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Cyclone Kirrily expected to form later than first thought but ‘widespread flooding’ risk remains for Queensland

Cyclone Kirrily expected to form later than first thought but ‘widespread flooding’ risk remains for Queensland

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Read Time:3 Minute, 17 Second

An expected tropical cyclone could cross the Queensland coast weaker than initially feared but is likely to bring “widespread flooding” to multiple areas.

The formation of Cyclone Kirrily from a tropical low in the Coral Sea is predicted to happen overnight Tuesday or early on Wednesday — approximately 24 hours later than previously thought.

WATCH THE VIDEO ABOVE: Weather bureau revises advice on potential cyclone off Queensland.

Watch the latest news and stream for free on 7plus >>

That means while it is still forecast to make landfall as a category three system, it will have less time to intensify as it moves towards the Australian mainland.

“The chance of a severe tropical cyclone on landfall still remains, but that risk has slightly decreased overnight,” Bureau of Meteorology senior forecaster Laura Boekel said on Tuesday morning.

“Our most likely scenario is still … a category three crossing.

“(But) we are getting more information and some of that is indicating is it might not be able to reach that category three (strength) before it gets to the coast. So that’s definitely a watch-and-see situation.”

Previous modelling showed the system developing into a category three well offshore, leading to fears it could have intensified into a category four or five storm before reaching the mainland.

Bureau of Meteorology cyclone mapping shows the path of an expected cyclone off northern Queensland. Credit: Bureau of Meteorology

Premier Steven Miles said the stretch of the coast from Cardwell to Airlie Beach should be on alert.

“Widespread flooding is likely to follow the cyclone crossing the coast,” he said.

“The crossing and the flooding are likely to impact highly populated areas like Townsville, Mackay and Rockhampton.

“It’s incredibly important that individuals and households prepare themselves.

“Making sure you have a radio, batteries, bottled water and canned food, and that you secure any loose objects that could become dangerous, is the best way you can help our emergency services.

“If there are people who live near you who are vulnerable who might need assistance today, this is the day to reach out to them and offer to help them.”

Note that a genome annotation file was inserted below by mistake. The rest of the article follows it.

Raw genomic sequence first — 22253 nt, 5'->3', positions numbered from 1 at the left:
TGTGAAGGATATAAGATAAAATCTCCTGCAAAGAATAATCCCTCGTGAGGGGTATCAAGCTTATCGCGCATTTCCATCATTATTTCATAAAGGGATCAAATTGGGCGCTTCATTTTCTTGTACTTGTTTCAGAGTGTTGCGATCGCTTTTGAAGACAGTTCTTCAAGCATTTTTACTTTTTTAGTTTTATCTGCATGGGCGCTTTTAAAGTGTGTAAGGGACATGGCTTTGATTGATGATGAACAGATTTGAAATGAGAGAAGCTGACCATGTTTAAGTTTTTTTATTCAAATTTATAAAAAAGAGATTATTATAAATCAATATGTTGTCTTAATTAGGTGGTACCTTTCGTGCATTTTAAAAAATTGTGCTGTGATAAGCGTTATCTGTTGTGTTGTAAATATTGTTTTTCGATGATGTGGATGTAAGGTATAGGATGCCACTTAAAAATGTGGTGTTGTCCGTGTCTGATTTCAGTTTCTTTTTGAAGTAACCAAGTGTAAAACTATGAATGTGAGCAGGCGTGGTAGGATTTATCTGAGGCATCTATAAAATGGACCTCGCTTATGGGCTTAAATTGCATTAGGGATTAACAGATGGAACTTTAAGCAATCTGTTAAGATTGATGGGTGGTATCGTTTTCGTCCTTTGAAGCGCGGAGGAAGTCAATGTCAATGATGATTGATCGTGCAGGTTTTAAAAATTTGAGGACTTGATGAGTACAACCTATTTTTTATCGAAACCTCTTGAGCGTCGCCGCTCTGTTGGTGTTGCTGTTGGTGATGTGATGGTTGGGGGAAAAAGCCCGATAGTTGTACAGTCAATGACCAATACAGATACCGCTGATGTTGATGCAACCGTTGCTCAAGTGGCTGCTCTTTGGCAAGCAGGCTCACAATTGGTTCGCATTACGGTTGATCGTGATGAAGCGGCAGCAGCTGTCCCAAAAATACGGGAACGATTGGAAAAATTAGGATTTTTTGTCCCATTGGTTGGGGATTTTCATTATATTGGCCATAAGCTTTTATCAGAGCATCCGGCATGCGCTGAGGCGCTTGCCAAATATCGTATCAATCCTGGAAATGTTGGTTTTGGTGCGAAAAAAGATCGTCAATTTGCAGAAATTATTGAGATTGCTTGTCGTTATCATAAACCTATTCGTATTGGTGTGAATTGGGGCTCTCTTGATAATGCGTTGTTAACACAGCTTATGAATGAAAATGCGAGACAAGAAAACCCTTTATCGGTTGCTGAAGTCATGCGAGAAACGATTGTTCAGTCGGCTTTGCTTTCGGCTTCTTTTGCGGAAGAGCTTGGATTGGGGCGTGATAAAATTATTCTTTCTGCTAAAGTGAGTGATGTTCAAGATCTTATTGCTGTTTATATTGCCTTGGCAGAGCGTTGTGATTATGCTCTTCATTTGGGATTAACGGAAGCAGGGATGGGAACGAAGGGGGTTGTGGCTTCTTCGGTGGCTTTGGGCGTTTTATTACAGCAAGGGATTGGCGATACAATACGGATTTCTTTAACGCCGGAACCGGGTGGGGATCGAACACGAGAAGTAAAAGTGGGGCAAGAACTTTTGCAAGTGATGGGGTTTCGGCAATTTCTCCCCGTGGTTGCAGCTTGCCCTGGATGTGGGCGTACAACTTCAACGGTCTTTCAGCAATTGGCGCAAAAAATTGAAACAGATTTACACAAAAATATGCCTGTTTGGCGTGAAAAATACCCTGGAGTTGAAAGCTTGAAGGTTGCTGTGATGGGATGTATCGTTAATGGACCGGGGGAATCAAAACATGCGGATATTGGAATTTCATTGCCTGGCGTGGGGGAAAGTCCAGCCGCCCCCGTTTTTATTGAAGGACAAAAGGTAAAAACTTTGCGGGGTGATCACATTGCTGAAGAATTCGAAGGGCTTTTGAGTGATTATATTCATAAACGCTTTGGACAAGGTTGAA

The tropical low is located about 800km northeast of Townsville on Tuesday morning, moving slowly in a southwest direction.

Path of destruction

People in its path, including the Whitsunday islands, have been warned of wind gusts of up to 120km/h from Wednesday evening.

Destructive winds of up to 150km/h could be felt between Cardwell and Bowen including Townsville on Thursday, the bureau warns.

Flooding that results from the system is possible for areas between Townsville and St Lawrence, as well as inland locations as far north as Cairns.

“Intense rainfall which may lead to dangerous and life-threatening flash flooding is possible close to the system, most likely during Thursday,” the bureau said in an alert.

The system is expected to move in a south-easterly direction as a tropical low after it makes landfall, Boekel said.

The aftermath

“After the cyclone crosses the coast, it’s then expected to weaken into a tropical low,” she said.

“However, as it moves further inland and then south across central and southern Queensland, it will still have with it a significant amount of rainfall.

“This could bring heavy rainfall to areas across central and south inland Queensland later this week, into the weekend and into next week as well.

“So this could be a very widespread, as well as very long duration event.”

Emergency services are being mobilised in the north and disaster response officials are “effectively planning two events”, said state disaster coordinator Shane Chelepy.

“We’re planning for the cyclone crossing,” he said.

“We’re also planning for a secondary event which may come from the intense rainfall that the bureau is forecasting, including flash flooding and riverine flooding.”

‘They know something’s coming’: Is this a sign of a major weather event?

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